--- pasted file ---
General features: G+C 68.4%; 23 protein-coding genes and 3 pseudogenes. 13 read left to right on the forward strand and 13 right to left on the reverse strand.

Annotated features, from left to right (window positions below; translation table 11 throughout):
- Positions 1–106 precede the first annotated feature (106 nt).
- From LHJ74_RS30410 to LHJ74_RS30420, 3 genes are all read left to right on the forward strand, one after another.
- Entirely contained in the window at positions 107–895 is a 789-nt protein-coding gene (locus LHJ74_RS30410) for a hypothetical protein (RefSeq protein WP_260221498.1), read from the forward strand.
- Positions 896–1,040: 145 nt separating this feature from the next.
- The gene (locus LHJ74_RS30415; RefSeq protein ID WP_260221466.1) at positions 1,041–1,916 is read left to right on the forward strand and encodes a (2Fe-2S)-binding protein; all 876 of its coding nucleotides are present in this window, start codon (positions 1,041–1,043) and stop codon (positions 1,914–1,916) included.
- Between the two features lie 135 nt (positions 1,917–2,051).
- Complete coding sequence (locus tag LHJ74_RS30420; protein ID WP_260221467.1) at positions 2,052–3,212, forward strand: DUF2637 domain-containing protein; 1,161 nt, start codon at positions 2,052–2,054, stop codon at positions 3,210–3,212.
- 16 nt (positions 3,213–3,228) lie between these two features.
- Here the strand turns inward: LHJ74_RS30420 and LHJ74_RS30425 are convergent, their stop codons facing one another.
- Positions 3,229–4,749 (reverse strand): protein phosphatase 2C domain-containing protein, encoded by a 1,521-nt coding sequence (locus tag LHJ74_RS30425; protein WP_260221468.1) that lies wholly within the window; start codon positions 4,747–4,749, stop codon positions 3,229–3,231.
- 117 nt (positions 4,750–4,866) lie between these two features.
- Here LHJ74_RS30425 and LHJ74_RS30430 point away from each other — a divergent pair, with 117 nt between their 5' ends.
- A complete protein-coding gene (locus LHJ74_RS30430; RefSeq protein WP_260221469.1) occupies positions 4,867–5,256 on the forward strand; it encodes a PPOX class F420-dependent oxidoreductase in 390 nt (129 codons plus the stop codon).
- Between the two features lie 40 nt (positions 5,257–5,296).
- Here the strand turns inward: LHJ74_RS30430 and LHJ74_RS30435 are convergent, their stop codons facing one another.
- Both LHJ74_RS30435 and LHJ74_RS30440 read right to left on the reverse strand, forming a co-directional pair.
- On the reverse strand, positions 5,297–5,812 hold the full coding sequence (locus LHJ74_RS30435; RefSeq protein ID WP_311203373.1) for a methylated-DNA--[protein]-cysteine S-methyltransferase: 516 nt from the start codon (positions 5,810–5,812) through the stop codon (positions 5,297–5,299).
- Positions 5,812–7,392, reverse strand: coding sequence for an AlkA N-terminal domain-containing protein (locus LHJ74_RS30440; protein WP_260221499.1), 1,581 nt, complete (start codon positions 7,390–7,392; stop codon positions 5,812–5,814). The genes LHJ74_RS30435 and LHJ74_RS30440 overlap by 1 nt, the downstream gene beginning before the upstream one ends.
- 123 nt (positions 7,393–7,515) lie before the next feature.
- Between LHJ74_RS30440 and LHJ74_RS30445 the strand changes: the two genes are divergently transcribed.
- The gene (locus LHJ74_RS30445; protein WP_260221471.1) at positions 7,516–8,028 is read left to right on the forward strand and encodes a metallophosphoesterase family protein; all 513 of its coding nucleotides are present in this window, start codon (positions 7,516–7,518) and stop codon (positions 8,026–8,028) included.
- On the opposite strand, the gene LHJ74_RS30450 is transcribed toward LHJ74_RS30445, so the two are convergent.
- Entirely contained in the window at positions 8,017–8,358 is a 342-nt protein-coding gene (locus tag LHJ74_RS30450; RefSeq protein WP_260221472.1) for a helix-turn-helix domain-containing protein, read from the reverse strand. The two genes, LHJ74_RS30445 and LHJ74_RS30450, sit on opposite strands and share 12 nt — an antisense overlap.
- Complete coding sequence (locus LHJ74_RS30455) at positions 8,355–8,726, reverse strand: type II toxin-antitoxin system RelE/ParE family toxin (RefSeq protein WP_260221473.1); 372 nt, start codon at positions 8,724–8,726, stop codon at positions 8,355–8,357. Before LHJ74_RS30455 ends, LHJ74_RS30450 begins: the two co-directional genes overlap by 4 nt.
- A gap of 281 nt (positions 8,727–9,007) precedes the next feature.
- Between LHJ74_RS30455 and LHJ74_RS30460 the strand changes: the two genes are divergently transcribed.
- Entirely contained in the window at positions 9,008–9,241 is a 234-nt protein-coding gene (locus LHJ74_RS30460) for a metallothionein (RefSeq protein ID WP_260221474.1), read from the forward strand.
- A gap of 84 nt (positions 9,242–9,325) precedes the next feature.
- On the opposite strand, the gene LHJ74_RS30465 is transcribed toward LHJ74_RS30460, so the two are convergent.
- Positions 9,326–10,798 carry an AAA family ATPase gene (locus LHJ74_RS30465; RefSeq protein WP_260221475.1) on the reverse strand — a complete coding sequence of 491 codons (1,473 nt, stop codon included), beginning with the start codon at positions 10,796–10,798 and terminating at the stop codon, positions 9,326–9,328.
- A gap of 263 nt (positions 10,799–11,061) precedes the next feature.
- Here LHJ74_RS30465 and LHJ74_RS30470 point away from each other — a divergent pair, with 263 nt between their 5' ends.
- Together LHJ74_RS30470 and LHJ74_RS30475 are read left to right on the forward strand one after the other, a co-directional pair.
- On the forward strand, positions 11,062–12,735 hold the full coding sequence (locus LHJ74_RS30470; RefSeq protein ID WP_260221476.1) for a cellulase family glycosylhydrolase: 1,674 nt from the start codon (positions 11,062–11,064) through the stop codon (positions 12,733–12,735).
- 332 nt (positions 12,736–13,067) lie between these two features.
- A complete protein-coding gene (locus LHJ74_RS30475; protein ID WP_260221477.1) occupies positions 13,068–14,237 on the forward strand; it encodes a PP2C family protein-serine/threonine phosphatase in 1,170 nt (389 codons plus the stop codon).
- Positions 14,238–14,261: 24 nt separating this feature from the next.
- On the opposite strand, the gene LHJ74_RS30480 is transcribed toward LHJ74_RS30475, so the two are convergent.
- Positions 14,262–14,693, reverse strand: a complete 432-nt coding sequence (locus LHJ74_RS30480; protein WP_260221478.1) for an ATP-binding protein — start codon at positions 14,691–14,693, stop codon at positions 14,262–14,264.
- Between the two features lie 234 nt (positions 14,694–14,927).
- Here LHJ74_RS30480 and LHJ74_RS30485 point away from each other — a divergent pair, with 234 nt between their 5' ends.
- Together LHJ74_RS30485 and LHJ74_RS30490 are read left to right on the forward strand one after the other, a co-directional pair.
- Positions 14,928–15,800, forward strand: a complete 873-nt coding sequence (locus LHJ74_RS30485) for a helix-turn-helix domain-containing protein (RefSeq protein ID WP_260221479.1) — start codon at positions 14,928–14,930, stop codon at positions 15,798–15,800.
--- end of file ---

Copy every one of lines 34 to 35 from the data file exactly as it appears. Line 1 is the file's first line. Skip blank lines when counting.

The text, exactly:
- Here LHJ74_RS30465 and LHJ74_RS30470 point away from each other — a divergent pair, with 263 nt between their 5' ends.
- Together LHJ74_RS30470 and LHJ74_RS30475 are read left to right on the forward strand one after the other, a co-directional pair.